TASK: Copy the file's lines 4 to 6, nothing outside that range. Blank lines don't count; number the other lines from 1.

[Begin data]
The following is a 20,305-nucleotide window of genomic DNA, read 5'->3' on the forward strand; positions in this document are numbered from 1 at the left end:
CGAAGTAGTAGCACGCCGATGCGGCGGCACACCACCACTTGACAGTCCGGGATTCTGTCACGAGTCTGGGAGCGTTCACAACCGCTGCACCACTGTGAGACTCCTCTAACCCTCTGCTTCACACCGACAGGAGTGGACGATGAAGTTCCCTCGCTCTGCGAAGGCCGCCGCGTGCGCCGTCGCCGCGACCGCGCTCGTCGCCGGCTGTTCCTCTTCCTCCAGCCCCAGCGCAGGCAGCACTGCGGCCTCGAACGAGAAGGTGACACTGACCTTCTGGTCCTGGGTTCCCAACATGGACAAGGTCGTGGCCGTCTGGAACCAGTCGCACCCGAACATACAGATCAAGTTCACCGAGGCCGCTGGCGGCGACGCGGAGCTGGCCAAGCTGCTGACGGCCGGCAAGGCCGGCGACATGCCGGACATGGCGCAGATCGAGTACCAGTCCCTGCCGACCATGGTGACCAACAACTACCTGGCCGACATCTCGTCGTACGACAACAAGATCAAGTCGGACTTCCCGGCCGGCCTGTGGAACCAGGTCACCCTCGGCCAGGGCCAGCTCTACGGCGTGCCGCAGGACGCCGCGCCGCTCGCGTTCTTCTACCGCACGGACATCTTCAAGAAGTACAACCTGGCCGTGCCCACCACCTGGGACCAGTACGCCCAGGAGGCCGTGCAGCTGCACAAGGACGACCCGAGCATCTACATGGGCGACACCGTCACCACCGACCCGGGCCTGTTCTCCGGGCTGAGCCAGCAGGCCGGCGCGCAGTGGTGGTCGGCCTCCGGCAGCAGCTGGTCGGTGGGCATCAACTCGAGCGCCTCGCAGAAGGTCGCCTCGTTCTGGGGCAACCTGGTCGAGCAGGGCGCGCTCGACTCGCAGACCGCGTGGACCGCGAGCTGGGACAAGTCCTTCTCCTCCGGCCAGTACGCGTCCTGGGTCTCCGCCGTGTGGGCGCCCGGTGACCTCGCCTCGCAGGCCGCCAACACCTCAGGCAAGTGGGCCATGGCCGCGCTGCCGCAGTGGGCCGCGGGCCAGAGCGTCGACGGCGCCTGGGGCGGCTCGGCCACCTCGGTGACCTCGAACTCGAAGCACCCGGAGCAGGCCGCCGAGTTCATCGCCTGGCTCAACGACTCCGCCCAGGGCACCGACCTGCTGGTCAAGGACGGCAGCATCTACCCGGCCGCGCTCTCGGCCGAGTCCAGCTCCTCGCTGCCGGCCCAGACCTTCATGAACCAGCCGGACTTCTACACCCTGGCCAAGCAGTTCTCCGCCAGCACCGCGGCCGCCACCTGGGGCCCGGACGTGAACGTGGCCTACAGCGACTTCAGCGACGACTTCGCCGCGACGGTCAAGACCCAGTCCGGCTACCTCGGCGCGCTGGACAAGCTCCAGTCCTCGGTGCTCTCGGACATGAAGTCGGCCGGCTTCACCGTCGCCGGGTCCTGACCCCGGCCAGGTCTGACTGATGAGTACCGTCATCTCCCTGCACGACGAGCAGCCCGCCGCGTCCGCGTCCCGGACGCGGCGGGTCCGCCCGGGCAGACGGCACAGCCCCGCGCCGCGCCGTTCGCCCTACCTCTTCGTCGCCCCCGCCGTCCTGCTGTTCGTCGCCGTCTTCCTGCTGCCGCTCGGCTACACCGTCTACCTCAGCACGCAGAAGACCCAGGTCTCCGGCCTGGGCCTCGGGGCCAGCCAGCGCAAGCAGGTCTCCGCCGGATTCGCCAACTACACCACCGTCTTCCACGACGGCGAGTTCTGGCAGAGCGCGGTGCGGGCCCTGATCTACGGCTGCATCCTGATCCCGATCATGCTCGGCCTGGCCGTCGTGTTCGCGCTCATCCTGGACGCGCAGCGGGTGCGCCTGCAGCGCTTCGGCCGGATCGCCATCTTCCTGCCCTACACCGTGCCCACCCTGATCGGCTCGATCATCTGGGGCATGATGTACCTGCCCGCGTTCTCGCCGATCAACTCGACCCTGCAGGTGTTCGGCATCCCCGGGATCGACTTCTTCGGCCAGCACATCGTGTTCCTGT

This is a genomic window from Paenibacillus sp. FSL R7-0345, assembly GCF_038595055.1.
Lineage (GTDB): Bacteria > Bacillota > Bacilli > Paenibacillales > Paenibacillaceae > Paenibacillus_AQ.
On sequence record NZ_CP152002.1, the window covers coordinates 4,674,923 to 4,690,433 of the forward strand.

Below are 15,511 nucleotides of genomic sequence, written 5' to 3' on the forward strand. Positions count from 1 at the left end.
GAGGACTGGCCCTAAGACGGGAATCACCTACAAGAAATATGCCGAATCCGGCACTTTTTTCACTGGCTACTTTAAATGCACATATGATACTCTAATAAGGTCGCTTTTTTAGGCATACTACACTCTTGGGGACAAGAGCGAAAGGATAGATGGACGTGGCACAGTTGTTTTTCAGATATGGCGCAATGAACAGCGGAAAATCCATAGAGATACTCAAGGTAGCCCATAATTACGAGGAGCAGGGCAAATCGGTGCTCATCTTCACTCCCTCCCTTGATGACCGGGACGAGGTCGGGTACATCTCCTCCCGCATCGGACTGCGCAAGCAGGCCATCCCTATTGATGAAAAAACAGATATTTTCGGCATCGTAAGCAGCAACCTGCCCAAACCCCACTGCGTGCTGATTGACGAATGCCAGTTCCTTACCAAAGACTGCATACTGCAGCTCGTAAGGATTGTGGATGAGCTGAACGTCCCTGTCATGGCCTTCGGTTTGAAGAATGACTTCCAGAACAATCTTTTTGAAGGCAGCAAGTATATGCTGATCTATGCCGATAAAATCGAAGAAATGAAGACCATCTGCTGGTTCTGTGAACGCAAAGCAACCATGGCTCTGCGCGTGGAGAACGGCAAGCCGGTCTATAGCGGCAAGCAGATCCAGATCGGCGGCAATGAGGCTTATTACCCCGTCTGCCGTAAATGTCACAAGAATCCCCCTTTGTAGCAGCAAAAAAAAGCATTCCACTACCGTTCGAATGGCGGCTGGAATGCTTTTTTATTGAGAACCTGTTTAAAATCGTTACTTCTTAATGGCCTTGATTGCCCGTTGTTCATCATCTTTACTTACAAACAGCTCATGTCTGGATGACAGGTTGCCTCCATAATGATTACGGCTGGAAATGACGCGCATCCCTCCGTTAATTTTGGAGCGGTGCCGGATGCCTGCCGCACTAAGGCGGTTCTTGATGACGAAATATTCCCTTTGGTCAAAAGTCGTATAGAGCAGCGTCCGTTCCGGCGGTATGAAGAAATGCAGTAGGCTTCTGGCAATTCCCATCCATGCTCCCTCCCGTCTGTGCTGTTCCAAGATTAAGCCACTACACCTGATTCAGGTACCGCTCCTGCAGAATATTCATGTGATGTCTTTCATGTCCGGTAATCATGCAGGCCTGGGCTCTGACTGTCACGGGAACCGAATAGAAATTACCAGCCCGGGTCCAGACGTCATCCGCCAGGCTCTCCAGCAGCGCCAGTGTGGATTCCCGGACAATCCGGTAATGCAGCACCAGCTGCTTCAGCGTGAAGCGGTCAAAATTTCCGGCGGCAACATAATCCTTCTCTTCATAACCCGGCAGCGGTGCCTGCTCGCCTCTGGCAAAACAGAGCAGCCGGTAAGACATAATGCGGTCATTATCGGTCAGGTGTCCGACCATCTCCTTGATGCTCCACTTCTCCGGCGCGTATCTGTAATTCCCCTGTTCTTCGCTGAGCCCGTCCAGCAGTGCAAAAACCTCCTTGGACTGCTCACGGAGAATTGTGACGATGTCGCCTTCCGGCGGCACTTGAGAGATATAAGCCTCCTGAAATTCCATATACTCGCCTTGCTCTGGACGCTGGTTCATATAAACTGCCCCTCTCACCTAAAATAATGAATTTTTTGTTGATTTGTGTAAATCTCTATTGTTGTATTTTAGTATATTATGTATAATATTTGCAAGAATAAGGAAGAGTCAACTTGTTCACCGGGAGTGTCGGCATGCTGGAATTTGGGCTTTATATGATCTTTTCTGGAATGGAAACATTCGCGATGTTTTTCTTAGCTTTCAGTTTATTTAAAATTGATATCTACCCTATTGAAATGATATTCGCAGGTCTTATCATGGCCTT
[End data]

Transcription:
Lineage (GTDB): Bacteria > Bacillota > Bacilli > Paenibacillales > Paenibacillaceae > Paenibacillus_AQ.
On sequence record NZ_CP152002.1, the window covers coordinates 4,674,923 to 4,690,433 of the forward strand.

Below are 15,511 nucleotides of genomic sequence, written 5' to 3' on the forward strand. Positions count from 1 at the left end.